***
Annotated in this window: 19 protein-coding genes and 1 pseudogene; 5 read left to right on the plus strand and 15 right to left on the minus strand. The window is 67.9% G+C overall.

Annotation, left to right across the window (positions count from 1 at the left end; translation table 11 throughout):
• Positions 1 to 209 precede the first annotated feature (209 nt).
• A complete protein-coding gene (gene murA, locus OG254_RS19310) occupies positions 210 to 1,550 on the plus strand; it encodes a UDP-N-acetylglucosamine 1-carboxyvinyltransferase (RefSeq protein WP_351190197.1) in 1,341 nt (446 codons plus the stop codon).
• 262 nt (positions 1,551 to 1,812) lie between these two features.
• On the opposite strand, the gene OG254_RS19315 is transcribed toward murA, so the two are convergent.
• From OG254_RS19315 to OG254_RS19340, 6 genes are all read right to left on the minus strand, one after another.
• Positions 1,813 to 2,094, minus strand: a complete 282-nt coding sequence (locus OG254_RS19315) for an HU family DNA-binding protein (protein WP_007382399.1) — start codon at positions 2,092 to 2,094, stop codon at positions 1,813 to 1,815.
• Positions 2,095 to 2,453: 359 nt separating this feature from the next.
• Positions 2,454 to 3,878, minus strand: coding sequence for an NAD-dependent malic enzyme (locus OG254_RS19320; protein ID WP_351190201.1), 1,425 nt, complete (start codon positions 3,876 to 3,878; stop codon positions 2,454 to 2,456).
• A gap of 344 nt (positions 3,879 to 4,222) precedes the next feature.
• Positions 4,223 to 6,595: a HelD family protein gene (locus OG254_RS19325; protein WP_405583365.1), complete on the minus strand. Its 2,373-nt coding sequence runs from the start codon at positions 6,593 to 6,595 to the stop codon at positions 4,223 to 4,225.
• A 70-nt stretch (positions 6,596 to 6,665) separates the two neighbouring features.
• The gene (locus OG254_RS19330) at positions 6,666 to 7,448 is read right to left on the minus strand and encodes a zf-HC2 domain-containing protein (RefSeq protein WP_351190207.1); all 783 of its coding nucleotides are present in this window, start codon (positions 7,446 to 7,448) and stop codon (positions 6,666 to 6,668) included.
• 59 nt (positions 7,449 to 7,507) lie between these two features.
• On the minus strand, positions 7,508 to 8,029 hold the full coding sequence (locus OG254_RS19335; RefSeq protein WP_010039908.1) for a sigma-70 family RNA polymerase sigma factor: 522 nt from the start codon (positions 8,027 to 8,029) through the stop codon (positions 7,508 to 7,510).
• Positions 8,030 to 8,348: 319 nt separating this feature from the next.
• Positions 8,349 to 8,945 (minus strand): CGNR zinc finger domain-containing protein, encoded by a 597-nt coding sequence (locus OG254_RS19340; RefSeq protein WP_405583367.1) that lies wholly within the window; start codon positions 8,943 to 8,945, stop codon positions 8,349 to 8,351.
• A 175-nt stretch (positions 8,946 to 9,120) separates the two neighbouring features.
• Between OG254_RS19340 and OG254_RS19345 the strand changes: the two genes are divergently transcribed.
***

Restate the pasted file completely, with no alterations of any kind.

Annotated in this window: 19 protein-coding genes and 1 pseudogene; 5 read left to right on the plus strand and 15 right to left on the minus strand. The window is 67.9% G+C overall.

Annotation, left to right across the window (positions count from 1 at the left end; translation table 11 throughout):
• Positions 1 to 209 precede the first annotated feature (209 nt).
• A complete protein-coding gene (gene murA, locus OG254_RS19310) occupies positions 210 to 1,550 on the plus strand; it encodes a UDP-N-acetylglucosamine 1-carboxyvinyltransferase (RefSeq protein WP_351190197.1) in 1,341 nt (446 codons plus the stop codon).
• 262 nt (positions 1,551 to 1,812) lie between these two features.
• On the opposite strand, the gene OG254_RS19315 is transcribed toward murA, so the two are convergent.
• From OG254_RS19315 to OG254_RS19340, 6 genes are all read right to left on the minus strand, one after another.
• Positions 1,813 to 2,094, minus strand: a complete 282-nt coding sequence (locus OG254_RS19315) for an HU family DNA-binding protein (protein WP_007382399.1) — start codon at positions 2,092 to 2,094, stop codon at positions 1,813 to 1,815.
• Positions 2,095 to 2,453: 359 nt separating this feature from the next.
• Positions 2,454 to 3,878, minus strand: coding sequence for an NAD-dependent malic enzyme (locus OG254_RS19320; protein ID WP_351190201.1), 1,425 nt, complete (start codon positions 3,876 to 3,878; stop codon positions 2,454 to 2,456).
• A gap of 344 nt (positions 3,879 to 4,222) precedes the next feature.
• Positions 4,223 to 6,595: a HelD family protein gene (locus OG254_RS19325; protein WP_405583365.1), complete on the minus strand. Its 2,373-nt coding sequence runs from the start codon at positions 6,593 to 6,595 to the stop codon at positions 4,223 to 4,225.
• A 70-nt stretch (positions 6,596 to 6,665) separates the two neighbouring features.
• The gene (locus OG254_RS19330) at positions 6,666 to 7,448 is read right to left on the minus strand and encodes a zf-HC2 domain-containing protein (RefSeq protein WP_351190207.1); all 783 of its coding nucleotides are present in this window, start codon (positions 7,446 to 7,448) and stop codon (positions 6,666 to 6,668) included.
• 59 nt (positions 7,449 to 7,507) lie between these two features.
• On the minus strand, positions 7,508 to 8,029 hold the full coding sequence (locus OG254_RS19335; RefSeq protein WP_010039908.1) for a sigma-70 family RNA polymerase sigma factor: 522 nt from the start codon (positions 8,027 to 8,029) through the stop codon (positions 7,508 to 7,510).
• Positions 8,030 to 8,348: 319 nt separating this feature from the next.
• Positions 8,349 to 8,945 (minus strand): CGNR zinc finger domain-containing protein, encoded by a 597-nt coding sequence (locus OG254_RS19340; RefSeq protein WP_405583367.1) that lies wholly within the window; start codon positions 8,943 to 8,945, stop codon positions 8,349 to 8,351.
• A 175-nt stretch (positions 8,946 to 9,120) separates the two neighbouring features.
• Between OG254_RS19340 and OG254_RS19345 the strand changes: the two genes are divergently transcribed.